"I don't have any fantasies about it being easy," says Coleen O'Connell, a Lesley University professor who plans to move from one "intentional community" (the Ravenwood Collective, in North Searsmont) to another when she relocates to the Belfast Ecovillage. People with different personalities, needs, and desires may well "bump up against each other," as she puts it. "People see the world differently."

Indeed, McKim outlines some of the resulting conflicts that may arise. "How do you govern yourself? How do you get the job done? How much time do we want to put into shared activities?"

As in any shared living situation, the questions can get even nit-pickier: Does so-and-so clean the common house — some type of communal building, with a kitchen and living space, is present in almost all cohousing developments — thoroughly enough? Are you allowed to enter my home without knocking (a so-called "open-door policy")? Should their children be allowed to watch so much TV? Does your dog bark too loudly? Are guns allowed in the community? Is smoking?

We already navigate these concerns in our private lives; co-housing adds more voices — intergenerational ones, with various backgrounds and biases. McKim wryly compares equilibrium in a cohousing community to "world peace on a micro-scale."

There's no magic formula to work out these equations. Some disagreements will be resolved on a one-on-one basis, others through community consensus. This is, in part, what cohousing residents are signing up for — open discussion, compromise, and a rejection of the impulse to simply retreat into one's private domain.

Remember, though, many of the Belfast members have been communicating with each other about these issues for four and a half years — over which time McKim says they've developed "more of a sensitivity" to each others' quirks and attitudes, resulting in more effective conversations and conflict resolution.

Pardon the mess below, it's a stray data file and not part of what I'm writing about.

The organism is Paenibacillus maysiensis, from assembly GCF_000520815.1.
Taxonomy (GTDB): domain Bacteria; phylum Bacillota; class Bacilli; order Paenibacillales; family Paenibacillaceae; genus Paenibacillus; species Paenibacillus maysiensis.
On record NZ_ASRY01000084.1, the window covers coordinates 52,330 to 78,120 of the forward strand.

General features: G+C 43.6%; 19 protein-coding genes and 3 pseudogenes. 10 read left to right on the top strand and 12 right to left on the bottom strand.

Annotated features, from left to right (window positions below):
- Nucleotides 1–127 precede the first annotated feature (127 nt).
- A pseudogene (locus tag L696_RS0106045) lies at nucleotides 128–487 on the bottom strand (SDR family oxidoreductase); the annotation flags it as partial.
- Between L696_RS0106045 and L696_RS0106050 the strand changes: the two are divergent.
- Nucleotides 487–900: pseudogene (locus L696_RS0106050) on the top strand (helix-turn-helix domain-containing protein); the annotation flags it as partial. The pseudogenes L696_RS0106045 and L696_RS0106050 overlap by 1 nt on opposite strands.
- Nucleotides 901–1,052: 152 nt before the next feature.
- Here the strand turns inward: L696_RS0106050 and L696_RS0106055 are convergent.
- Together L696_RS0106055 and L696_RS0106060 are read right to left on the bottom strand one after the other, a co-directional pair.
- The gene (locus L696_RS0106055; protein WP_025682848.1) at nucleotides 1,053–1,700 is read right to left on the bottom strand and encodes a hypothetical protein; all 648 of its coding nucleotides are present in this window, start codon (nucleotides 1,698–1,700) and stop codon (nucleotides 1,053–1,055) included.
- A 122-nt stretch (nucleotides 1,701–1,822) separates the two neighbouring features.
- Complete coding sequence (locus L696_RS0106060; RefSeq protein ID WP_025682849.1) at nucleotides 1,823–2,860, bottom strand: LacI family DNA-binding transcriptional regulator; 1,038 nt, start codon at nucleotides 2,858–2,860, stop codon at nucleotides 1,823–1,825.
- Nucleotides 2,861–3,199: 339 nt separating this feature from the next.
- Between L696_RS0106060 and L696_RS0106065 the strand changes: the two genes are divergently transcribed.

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International history

While the Belfast Cohousing and Ecovillage has been in the works for more than four years, the concept of cohousing came to America more than two decades ago from Denmark, where the first such development was built in 1972 outside Copenhagen. According to Kathryn McCamant and Charles Durrett, the authors of Creating Cohousing (and the bringers of cohousing to the United States), there are currently more than 700 of these communities in Denmark — and 120 here in the United States, with dozens more in the works.

McCamant and Durrett believe that cohousing offers a real alternative to the modern American experience. Factors in this country such as suburban sprawl, the fragmentation of the modern family unit, and energy insecurity "call for us to reexamine the way we house ourselves, the needs of individual households within the context of a community and our aspirations for an increased quality of life," they write. "We continue to believe that cohousing provides a model to address these issues."

There are many reasons someone might be attracted to cohousing.

For O'Connell, two specific benefits fueled her desire to relocate from Ravenwood to Belfast. First of all, there are no more children at Ravenwood, which also serves as the site for Lesley University's sustainable practices summer program; the youngest resident is now 21. "It just felt like a bunch of growing-old people," O'Connell says. "It was missing the multigenerational spread."

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